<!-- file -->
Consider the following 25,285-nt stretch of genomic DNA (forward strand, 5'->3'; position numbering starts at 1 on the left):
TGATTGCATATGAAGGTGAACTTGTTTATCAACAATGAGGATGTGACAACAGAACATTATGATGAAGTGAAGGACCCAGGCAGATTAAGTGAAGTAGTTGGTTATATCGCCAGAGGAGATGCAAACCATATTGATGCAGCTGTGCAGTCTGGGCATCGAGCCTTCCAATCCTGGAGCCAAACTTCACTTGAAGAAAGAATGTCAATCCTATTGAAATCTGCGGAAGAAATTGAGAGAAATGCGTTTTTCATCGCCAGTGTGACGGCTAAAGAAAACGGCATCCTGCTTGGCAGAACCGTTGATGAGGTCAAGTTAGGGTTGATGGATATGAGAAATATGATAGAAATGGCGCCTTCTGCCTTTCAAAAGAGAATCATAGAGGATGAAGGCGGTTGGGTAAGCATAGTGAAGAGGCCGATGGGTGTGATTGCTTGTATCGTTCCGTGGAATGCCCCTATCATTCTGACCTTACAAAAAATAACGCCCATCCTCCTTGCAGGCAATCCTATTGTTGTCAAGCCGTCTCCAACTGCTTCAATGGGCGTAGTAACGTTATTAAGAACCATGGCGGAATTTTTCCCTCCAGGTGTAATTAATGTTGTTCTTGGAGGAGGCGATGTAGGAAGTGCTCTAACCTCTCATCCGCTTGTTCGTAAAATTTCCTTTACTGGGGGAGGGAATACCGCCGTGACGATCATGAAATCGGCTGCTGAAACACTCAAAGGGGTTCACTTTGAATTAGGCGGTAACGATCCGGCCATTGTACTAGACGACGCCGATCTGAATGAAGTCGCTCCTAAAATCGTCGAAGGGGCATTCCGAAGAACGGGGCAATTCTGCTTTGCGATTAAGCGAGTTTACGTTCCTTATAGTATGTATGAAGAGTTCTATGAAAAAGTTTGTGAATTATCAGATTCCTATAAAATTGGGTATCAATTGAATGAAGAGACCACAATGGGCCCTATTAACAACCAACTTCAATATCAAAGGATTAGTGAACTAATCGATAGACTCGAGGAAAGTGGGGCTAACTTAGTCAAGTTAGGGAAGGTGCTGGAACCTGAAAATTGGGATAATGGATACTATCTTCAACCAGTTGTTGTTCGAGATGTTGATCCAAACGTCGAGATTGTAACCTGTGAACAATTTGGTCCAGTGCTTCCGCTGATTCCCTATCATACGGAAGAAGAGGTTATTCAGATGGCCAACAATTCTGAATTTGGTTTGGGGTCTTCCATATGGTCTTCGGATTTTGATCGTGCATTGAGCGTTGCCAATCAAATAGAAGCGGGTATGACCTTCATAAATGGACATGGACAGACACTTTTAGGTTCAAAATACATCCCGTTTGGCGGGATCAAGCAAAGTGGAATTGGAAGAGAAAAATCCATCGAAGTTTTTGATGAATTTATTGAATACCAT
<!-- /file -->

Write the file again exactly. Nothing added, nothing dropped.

Consider the following 25,285-nt stretch of genomic DNA (forward strand, 5'->3'; position numbering starts at 1 on the left):
TGATTGCATATGAAGGTGAACTTGTTTATCAACAATGAGGATGTGACAACAGAACATTATGATGAAGTGAAGGACCCAGGCAGATTAAGTGAAGTAGTTGGTTATATCGCCAGAGGAGATGCAAACCATATTGATGCAGCTGTGCAGTCTGGGCATCGAGCCTTCCAATCCTGGAGCCAAACTTCACTTGAAGAAAGAATGTCAATCCTATTGAAATCTGCGGAAGAAATTGAGAGAAATGCGTTTTTCATCGCCAGTGTGACGGCTAAAGAAAACGGCATCCTGCTTGGCAGAACCGTTGATGAGGTCAAGTTAGGGTTGATGGATATGAGAAATATGATAGAAATGGCGCCTTCTGCCTTTCAAAAGAGAATCATAGAGGATGAAGGCGGTTGGGTAAGCATAGTGAAGAGGCCGATGGGTGTGATTGCTTGTATCGTTCCGTGGAATGCCCCTATCATTCTGACCTTACAAAAAATAACGCCCATCCTCCTTGCAGGCAATCCTATTGTTGTCAAGCCGTCTCCAACTGCTTCAATGGGCGTAGTAACGTTATTAAGAACCATGGCGGAATTTTTCCCTCCAGGTGTAATTAATGTTGTTCTTGGAGGAGGCGATGTAGGAAGTGCTCTAACCTCTCATCCGCTTGTTCGTAAAATTTCCTTTACTGGGGGAGGGAATACCGCCGTGACGATCATGAAATCGGCTGCTGAAACACTCAAAGGGGTTCACTTTGAATTAGGCGGTAACGATCCGGCCATTGTACTAGACGACGCCGATCTGAATGAAGTCGCTCCTAAAATCGTCGAAGGGGCATTCCGAAGAACGGGGCAATTCTGCTTTGCGATTAAGCGAGTTTACGTTCCTTATAGTATGTATGAAGAGTTCTATGAAAAAGTTTGTGAATTATCAGATTCCTATAAAATTGGGTATCAATTGAATGAAGAGACCACAATGGGCCCTATTAACAACCAACTTCAATATCAAAGGATTAGTGAACTAATCGATAGACTCGAGGAAAGTGGGGCTAACTTAGTCAAGTTAGGGAAGGTGCTGGAACCTGAAAATTGGGATAATGGATACTATCTTCAACCAGTTGTTGTTCGAGATGTTGATCCAAACGTCGAGATTGTAACCTGTGAACAATTTGGTCCAGTGCTTCCGCTGATTCCCTATCATACGGAAGAAGAGGTTATTCAGATGGCCAACAATTCTGAATTTGGTTTGGGGTCTTCCATATGGTCTTCGGATTTTGATCGTGCATTGAGCGTTGCCAATCAAATAGAAGCGGGTATGACCTTCATAAATGGACATGGACAGACACTTTTAGGTTCAAAATACATCCCGTTTGGCGGGATCAAGCAAAGTGGAATTGGAAGAGAAAAATCCATCGAAGTTTTTGATGAATTTATTGAATACCAT